and commitment. The trouble is, this approach can result in a lead group
largely distancing itself from the constituencies who we most need to
communicate with and learn from.

Another kind of
organizing reaches people who differ with us. This is what is going on when we
hand out leaflets or do agitprop and guerilla theatre in public places. It is
what happens when we hold public rallies or teach-ins and we go door to door
in our neighborhoods or on our campuses, urging, cajoling, and even pressuring
folks to come to the events. This is what happens when we make those events
welcome to new people, rather than gearing them to the interests of veterans.
Even more important, this is what is going on when we go out of our way to
engage new people in conversation, debate, and exploration of the issues at
hand, at every plausible opportunity. This face-to-face interaction with
people who disagree with us is at the heart of movement building. It is harder
and scarier than communicating with those who share our views, of course, but
it is certainly equally important to do. We won’t and can’t all prioritize
this type of outreach—for it isn’t the only thing that needs doing—but we
can’t all not do it.

If we build our
demonstrations in ways that make us steadily less disposed and less able to do
this kind of outreach to new people, we are on a downhill track. Suppose, for
example, that we are on a major campus like the football-focused one in State
College, Pennsylvania that I recently spoke at. If our core campus movement of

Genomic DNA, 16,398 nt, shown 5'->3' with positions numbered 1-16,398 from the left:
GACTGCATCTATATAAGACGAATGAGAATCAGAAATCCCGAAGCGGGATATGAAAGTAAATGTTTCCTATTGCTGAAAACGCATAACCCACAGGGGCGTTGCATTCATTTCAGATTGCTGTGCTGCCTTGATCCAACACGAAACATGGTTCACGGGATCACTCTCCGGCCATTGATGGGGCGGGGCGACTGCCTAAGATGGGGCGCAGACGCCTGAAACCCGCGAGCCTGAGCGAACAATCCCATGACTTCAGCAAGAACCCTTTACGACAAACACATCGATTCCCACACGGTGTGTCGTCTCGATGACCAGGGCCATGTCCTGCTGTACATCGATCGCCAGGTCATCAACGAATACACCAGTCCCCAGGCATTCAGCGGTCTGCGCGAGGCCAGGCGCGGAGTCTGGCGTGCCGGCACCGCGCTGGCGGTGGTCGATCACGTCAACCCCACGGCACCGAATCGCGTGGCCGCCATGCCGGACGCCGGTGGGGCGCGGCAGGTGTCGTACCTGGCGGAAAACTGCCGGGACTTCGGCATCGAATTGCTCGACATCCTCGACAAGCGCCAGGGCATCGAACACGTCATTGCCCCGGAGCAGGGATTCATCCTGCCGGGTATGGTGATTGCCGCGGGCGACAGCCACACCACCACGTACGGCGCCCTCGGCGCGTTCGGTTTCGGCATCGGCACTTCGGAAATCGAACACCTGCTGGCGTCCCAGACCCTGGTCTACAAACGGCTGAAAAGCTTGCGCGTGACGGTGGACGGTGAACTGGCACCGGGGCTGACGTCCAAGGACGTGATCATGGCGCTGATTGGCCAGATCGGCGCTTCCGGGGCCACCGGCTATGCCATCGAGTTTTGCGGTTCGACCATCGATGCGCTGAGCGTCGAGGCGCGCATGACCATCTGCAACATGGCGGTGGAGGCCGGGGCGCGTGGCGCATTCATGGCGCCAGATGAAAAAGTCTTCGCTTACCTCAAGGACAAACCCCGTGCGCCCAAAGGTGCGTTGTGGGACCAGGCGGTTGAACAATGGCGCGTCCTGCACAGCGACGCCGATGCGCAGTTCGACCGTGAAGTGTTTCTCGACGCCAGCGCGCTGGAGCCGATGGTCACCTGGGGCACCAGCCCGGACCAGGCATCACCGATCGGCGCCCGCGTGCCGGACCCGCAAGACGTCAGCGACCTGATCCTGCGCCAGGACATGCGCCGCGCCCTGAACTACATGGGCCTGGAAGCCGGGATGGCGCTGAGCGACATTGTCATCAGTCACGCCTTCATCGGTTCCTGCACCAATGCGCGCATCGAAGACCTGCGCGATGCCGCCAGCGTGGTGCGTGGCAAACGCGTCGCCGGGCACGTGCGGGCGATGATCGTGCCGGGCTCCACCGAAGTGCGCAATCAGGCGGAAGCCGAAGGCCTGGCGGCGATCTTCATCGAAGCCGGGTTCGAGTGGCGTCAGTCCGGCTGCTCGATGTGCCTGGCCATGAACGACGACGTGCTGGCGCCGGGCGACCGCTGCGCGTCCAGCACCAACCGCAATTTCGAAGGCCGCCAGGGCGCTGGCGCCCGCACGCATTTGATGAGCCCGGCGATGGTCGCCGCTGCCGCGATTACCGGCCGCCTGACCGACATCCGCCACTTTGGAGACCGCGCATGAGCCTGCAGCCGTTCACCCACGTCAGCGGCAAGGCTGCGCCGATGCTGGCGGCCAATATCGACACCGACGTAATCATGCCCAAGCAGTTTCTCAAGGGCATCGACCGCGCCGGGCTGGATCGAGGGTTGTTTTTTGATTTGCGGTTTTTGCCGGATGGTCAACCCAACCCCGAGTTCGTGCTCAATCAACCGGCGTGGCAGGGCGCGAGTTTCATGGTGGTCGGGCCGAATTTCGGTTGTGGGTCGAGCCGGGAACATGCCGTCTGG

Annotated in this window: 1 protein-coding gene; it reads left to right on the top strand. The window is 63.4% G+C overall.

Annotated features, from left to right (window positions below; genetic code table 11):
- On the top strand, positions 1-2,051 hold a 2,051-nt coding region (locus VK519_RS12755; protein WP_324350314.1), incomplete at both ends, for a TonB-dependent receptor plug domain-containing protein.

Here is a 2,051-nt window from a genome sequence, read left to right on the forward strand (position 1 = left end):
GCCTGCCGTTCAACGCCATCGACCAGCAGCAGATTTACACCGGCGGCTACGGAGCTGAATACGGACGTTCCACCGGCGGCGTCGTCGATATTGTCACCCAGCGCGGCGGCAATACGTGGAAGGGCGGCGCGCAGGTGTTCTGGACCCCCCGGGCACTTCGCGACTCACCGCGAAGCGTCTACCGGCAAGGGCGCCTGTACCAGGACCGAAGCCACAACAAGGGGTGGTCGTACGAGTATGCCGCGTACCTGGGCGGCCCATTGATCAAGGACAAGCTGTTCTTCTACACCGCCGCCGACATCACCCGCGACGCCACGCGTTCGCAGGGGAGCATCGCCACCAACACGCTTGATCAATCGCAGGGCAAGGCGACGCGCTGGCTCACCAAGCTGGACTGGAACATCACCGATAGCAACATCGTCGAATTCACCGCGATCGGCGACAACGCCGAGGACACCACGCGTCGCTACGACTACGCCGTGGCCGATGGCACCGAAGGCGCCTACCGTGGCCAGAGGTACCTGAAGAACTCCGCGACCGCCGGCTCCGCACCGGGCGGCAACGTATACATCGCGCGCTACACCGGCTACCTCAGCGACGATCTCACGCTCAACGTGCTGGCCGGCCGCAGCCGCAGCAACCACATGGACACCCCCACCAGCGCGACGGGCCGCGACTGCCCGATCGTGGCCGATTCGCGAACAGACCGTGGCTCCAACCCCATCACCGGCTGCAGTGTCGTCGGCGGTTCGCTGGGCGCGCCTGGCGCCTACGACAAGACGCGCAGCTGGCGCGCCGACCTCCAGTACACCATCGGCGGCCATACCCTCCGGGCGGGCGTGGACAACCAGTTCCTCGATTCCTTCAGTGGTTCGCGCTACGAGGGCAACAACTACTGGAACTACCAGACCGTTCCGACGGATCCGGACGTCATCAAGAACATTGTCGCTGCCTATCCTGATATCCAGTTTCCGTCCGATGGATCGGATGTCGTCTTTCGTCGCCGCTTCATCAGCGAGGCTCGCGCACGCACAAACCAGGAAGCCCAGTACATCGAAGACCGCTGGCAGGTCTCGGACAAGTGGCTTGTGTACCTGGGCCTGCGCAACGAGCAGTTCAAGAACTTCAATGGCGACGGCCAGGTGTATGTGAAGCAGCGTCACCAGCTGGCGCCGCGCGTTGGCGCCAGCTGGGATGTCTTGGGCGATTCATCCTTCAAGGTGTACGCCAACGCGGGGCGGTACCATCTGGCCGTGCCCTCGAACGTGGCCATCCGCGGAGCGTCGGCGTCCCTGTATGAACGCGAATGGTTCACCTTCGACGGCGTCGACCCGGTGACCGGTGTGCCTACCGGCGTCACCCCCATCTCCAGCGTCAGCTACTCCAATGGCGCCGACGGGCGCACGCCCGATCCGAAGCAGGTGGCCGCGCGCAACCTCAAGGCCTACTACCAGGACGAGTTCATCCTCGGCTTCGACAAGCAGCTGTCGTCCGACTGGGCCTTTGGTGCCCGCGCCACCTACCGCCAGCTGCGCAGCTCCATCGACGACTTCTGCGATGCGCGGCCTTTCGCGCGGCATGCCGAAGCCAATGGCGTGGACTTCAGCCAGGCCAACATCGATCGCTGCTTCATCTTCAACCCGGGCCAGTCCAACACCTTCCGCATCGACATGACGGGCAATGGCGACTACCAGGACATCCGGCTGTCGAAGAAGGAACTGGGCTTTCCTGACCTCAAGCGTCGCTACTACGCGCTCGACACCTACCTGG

a hundred activists is so constructed and oriented that we spend almost all
our time relating to one another socially and politically, to people very like
ourselves, and almost none of our time going into sports bars and
fraternities/sororities and all the other campus venues where 40,000 other
students congregate, then no matter how insightful and courageous and
committed we may be, how are we going to build a majority project? Of course
it takes great courage, commitment, and knowledge to become radical on such a
campus. Of course it is exemplary to make sacrifices in order to work for and
go to demonstrations miles and miles away, whether in Quebec or Washington DC.
But there is another step necessary in movement building and it also takes
courage and is also exemplary. We need to become adept at going into those
local sports bars or fraternity/sororities, or neighborhood social clubs, or
religious centers and starting a conversation, over and over, with the people
we need to win over to our movement.

It doesn’t end
at that. To the extent that outreach and consciousness raising is going to
entice and retain new people in our movements, it has to offer them ways to
maintain contact with activism and sustain and grow their initial interest. If
the end point of a face-to-face conversation about the IMF, for example, is
that we urge someone to travel 500 or 1,000 or 5,000 miles to a demonstration,
to sleep on a floor, and to take to the streets to be gassed and to face